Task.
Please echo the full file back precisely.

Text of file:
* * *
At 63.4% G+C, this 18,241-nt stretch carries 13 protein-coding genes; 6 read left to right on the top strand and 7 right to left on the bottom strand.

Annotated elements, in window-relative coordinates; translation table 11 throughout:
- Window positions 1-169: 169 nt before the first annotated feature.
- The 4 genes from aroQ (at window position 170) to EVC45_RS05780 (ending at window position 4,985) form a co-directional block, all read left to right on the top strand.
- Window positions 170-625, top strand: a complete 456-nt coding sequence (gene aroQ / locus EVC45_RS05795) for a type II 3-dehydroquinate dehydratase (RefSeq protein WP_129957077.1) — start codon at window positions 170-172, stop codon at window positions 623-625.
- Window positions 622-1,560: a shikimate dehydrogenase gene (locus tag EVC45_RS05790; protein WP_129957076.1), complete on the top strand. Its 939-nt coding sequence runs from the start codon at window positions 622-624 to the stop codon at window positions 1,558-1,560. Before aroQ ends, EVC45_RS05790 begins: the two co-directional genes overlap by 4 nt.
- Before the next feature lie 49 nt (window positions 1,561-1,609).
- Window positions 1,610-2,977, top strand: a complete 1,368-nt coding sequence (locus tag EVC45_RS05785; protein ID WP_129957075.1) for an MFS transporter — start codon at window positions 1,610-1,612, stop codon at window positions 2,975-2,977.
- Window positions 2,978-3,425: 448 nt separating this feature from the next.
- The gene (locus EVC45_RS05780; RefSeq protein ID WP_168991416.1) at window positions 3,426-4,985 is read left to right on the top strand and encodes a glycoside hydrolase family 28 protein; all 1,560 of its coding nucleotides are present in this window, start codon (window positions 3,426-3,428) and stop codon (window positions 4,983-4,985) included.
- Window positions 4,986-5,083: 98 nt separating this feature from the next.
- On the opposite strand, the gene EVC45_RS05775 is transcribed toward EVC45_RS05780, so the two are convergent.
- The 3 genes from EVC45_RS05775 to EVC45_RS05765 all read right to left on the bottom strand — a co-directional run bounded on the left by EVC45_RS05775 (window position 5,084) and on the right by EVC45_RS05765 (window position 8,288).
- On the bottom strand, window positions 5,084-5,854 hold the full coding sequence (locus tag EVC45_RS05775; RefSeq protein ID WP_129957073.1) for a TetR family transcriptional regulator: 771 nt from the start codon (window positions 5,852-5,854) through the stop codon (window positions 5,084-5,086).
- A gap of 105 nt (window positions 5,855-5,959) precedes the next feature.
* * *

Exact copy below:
At 63.4% G+C, this 18,241-nt stretch carries 13 protein-coding genes; 6 read left to right on the top strand and 7 right to left on the bottom strand.

Annotated elements, in window-relative coordinates; translation table 11 throughout:
- Window positions 1-169: 169 nt before the first annotated feature.
- The 4 genes from aroQ (at window position 170) to EVC45_RS05780 (ending at window position 4,985) form a co-directional block, all read left to right on the top strand.
- Window positions 170-625, top strand: a complete 456-nt coding sequence (gene aroQ / locus EVC45_RS05795) for a type II 3-dehydroquinate dehydratase (RefSeq protein WP_129957077.1) — start codon at window positions 170-172, stop codon at window positions 623-625.
- Window positions 622-1,560: a shikimate dehydrogenase gene (locus tag EVC45_RS05790; protein WP_129957076.1), complete on the top strand. Its 939-nt coding sequence runs from the start codon at window positions 622-624 to the stop codon at window positions 1,558-1,560. Before aroQ ends, EVC45_RS05790 begins: the two co-directional genes overlap by 4 nt.
- Before the next feature lie 49 nt (window positions 1,561-1,609).
- Window positions 1,610-2,977, top strand: a complete 1,368-nt coding sequence (locus tag EVC45_RS05785; protein ID WP_129957075.1) for an MFS transporter — start codon at window positions 1,610-1,612, stop codon at window positions 2,975-2,977.
- Window positions 2,978-3,425: 448 nt separating this feature from the next.
- The gene (locus EVC45_RS05780; RefSeq protein ID WP_168991416.1) at window positions 3,426-4,985 is read left to right on the top strand and encodes a glycoside hydrolase family 28 protein; all 1,560 of its coding nucleotides are present in this window, start codon (window positions 3,426-3,428) and stop codon (window positions 4,983-4,985) included.
- Window positions 4,986-5,083: 98 nt separating this feature from the next.
- On the opposite strand, the gene EVC45_RS05775 is transcribed toward EVC45_RS05780, so the two are convergent.
- The 3 genes from EVC45_RS05775 to EVC45_RS05765 all read right to left on the bottom strand — a co-directional run bounded on the left by EVC45_RS05775 (window position 5,084) and on the right by EVC45_RS05765 (window position 8,288).
- On the bottom strand, window positions 5,084-5,854 hold the full coding sequence (locus tag EVC45_RS05775; RefSeq protein ID WP_129957073.1) for a TetR family transcriptional regulator: 771 nt from the start codon (window positions 5,852-5,854) through the stop codon (window positions 5,084-5,086).
- A gap of 105 nt (window positions 5,855-5,959) precedes the next feature.